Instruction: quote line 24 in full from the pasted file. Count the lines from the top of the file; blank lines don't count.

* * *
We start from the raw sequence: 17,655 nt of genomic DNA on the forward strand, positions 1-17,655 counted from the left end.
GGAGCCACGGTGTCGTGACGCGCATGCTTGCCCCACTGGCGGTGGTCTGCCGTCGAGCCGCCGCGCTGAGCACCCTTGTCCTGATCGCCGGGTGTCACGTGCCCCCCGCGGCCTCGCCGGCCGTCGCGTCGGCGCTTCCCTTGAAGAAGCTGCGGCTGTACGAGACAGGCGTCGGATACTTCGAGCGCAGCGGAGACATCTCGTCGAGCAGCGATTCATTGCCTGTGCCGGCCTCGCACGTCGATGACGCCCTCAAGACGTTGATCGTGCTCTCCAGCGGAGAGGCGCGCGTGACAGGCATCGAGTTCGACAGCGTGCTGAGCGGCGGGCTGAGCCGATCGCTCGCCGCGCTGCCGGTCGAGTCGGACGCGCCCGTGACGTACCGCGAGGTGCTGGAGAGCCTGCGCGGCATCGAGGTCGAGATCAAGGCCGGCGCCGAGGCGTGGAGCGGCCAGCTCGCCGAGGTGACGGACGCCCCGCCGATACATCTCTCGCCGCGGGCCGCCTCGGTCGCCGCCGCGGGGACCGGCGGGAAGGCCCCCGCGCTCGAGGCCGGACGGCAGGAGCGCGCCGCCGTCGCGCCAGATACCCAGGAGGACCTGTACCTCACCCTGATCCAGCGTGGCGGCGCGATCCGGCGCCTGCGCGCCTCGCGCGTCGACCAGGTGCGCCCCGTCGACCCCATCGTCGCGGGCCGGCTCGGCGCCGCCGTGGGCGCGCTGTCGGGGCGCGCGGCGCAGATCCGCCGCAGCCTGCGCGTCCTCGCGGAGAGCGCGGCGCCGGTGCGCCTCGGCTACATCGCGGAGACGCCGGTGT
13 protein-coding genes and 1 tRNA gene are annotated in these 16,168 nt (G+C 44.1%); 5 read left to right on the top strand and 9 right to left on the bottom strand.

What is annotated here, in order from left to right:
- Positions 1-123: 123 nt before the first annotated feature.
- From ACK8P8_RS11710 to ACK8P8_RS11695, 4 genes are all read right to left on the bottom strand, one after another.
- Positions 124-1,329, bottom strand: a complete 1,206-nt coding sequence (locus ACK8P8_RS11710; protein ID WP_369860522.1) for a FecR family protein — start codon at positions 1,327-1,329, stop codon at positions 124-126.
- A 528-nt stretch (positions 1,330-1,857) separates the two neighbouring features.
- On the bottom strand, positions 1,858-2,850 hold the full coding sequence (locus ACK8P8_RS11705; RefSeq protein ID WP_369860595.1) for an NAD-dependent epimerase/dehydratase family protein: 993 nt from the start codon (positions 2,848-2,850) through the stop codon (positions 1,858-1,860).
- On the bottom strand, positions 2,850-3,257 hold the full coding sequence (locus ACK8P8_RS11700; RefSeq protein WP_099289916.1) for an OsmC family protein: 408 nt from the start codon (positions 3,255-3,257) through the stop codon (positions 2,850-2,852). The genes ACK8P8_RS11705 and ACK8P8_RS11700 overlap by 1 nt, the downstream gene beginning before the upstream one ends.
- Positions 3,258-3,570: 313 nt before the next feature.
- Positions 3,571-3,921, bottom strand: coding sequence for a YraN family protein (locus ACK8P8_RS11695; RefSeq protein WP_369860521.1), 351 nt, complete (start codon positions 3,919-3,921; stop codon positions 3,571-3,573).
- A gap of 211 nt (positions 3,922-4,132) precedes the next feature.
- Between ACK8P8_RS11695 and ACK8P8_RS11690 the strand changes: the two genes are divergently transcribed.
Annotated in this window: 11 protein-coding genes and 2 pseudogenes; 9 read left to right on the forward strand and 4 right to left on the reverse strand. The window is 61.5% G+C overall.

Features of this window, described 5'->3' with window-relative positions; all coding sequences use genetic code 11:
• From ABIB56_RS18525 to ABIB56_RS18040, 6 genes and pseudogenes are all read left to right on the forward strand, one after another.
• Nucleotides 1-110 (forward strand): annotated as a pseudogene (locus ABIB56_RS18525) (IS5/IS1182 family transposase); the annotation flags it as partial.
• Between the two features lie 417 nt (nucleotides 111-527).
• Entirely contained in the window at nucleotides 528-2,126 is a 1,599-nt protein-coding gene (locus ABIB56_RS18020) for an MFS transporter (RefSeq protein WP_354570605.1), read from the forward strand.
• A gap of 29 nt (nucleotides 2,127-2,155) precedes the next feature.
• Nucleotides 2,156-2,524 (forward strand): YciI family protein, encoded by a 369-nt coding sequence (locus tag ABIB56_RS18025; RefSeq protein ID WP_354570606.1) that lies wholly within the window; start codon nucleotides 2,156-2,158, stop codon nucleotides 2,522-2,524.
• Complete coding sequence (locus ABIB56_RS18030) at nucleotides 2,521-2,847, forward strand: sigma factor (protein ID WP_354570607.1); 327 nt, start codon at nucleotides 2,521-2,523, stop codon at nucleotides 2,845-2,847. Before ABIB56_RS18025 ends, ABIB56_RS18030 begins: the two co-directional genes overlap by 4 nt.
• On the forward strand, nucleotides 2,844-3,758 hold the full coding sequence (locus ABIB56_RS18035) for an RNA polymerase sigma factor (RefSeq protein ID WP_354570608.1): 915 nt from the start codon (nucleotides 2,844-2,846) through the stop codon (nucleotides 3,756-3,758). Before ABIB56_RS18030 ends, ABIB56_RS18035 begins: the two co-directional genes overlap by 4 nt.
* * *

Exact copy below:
• On the forward strand, nucleotides 2,844-3,758 hold the full coding sequence (locus ABIB56_RS18035) for an RNA polymerase sigma factor (RefSeq protein ID WP_354570608.1): 915 nt from the start codon (nucleotides 2,844-2,846) through the stop codon (nucleotides 3,756-3,758). Before ABIB56_RS18030 ends, ABIB56_RS18035 begins: the two co-directional genes overlap by 4 nt.